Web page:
Paul Forsey is the artist that created the mosaic in front of Newbury Library

“My work is a lot of rubbish.

By that, I mean I use non-traditional and found elements.

Technically it’s called ‘mixed media’.

But actually, it’s rubbish”.

Paul collects up what has been discarded or forgotten by others and give these objects a new purpose.

They are welcome at his studio, joining the paints and brushes, the mica and foil, the earth and the rain, the glitter and the gold.

They become part of something else, something that will be crafted and cared about.

They are cleaned and stored and wait patiently to perform their cameo in his renaissance for rubbish.

Odd earrings and broken necklaces become stars and moons; old buttons and found beer bottle tops become rocks and pebbles; other people’s detritus, so keenly spotted on long, coronavirus-inspired walks, are purposefully camouflaged into new worlds.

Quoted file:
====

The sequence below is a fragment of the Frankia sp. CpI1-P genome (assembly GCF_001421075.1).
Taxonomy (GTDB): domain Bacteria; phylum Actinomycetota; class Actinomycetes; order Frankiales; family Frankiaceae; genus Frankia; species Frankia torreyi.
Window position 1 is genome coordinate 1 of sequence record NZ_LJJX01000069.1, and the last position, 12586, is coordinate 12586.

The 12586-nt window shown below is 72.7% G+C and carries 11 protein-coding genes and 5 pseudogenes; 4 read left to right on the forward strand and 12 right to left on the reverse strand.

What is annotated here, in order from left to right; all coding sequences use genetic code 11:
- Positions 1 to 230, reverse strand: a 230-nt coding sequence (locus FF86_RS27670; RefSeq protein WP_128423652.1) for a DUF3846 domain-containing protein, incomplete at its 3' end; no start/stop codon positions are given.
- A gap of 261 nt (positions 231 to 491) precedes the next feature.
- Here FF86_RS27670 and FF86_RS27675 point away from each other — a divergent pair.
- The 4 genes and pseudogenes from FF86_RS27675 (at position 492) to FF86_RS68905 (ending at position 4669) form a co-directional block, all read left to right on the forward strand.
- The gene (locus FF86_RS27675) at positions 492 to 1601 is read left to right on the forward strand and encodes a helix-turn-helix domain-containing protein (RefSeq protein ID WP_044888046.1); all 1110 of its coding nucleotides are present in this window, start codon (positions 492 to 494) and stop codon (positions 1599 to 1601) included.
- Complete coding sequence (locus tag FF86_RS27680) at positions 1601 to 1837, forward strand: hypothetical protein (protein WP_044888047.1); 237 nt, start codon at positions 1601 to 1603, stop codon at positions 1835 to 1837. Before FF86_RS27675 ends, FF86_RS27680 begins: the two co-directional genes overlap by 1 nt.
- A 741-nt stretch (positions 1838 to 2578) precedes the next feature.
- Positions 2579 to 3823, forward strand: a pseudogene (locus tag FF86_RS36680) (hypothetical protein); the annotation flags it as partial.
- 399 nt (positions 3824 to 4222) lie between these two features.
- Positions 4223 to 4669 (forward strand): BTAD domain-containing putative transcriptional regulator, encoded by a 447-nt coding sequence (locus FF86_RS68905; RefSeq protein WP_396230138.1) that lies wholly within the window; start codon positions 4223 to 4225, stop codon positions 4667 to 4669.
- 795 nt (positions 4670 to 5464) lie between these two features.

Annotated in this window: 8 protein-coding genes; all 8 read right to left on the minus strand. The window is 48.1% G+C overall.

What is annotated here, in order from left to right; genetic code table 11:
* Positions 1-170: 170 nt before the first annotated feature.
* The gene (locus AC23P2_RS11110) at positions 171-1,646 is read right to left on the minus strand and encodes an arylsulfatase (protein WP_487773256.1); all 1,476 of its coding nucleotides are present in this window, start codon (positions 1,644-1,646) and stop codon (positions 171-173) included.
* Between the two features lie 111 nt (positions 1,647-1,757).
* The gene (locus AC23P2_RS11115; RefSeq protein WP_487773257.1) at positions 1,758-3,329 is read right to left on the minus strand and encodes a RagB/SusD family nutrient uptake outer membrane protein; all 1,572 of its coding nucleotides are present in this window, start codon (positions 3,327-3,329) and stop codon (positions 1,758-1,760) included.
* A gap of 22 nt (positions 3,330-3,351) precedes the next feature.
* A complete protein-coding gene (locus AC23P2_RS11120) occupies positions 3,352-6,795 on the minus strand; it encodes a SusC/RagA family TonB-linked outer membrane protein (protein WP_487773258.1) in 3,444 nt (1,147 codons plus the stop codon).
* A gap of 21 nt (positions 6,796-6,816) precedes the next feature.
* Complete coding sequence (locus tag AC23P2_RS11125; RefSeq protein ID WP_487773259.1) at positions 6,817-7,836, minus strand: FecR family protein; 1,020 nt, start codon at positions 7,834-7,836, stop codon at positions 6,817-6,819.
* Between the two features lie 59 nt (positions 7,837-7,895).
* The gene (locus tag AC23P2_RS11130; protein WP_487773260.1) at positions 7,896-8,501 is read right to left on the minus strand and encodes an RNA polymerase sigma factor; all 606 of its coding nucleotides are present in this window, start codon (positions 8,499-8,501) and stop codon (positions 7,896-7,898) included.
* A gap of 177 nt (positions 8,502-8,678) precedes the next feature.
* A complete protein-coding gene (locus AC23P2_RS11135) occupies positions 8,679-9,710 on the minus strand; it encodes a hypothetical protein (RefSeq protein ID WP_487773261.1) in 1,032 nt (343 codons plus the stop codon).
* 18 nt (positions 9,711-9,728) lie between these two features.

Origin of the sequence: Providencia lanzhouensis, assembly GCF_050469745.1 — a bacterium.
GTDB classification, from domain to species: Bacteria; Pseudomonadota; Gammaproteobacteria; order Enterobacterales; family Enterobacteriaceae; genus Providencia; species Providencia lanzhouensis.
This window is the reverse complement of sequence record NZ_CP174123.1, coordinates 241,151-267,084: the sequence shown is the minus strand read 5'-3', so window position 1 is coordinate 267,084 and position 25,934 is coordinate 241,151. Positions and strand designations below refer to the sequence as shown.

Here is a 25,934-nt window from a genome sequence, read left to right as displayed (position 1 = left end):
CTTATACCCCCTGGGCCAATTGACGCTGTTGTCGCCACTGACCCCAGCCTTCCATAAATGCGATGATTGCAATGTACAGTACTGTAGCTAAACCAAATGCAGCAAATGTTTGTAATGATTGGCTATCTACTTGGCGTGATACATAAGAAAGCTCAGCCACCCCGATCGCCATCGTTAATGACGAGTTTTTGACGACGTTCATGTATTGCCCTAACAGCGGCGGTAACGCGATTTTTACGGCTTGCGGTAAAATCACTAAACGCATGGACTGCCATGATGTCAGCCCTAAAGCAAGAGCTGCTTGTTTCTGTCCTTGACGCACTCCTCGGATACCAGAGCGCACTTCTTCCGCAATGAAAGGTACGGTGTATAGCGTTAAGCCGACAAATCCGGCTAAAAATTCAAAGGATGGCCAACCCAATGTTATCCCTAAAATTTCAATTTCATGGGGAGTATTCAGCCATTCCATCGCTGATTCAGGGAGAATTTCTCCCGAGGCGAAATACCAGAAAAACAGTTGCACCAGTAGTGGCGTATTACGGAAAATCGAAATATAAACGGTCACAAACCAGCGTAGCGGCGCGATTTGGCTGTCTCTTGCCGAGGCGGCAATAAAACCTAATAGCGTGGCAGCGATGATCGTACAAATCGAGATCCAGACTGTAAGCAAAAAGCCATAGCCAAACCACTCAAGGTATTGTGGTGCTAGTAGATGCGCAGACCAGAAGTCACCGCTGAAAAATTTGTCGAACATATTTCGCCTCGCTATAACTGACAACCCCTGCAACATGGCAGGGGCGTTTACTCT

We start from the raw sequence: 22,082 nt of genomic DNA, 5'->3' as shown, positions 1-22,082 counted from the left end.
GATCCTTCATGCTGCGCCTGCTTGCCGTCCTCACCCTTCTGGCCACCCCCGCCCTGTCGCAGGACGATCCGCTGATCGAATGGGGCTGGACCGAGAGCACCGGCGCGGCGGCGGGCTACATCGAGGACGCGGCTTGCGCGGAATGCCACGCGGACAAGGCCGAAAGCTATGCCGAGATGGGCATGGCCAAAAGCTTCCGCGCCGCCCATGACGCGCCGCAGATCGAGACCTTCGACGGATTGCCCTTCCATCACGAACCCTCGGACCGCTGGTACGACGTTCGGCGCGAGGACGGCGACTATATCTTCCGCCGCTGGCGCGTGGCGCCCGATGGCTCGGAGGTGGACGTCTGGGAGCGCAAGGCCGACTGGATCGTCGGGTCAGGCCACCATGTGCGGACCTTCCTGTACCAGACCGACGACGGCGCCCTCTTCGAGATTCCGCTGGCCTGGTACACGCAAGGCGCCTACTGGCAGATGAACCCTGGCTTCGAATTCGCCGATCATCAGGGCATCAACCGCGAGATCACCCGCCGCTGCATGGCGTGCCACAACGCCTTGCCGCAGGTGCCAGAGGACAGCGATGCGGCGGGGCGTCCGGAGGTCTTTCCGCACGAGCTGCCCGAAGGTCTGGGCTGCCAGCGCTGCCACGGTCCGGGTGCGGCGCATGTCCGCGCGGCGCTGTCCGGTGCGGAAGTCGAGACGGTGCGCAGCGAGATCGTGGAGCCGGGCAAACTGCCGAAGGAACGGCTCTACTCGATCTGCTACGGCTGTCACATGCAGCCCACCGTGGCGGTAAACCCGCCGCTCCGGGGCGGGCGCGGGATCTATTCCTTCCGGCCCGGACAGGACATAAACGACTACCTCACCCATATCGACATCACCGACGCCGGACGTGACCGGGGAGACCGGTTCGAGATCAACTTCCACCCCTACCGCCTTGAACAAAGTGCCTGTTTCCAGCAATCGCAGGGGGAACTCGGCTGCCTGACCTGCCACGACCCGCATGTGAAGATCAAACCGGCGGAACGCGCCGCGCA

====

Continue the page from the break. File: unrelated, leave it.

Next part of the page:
These days he is quite the enthusiast; repurposing, reusing and recycling as much as he can for his work.

Found objects have an inherent history – that’s the bit that appeals to him – but I have tried not to let the repurposing become a cliché.

Consequently, clever pieces constructed from processed empty plastic drinks bottles, or labelled ‘made from 30% recycled hamburger boxes’ do not yet appear in my oeuvre, and nor will they.

More a disapproving observer than an outraged crusader, he has no aspirations for any moral superiority.

He simply collects what he finds and include them in his own landscapes, as if they had been discarded or abandoned in the same uncaring, unthinking way all over again.


By Kind Permission of Paul Forsey
By Kind Permission of Paul Forsey
By Kind Permission of Paul Forsey
By Kind Permission of Paul Forsey
By Kind Permission of Paul Forsey
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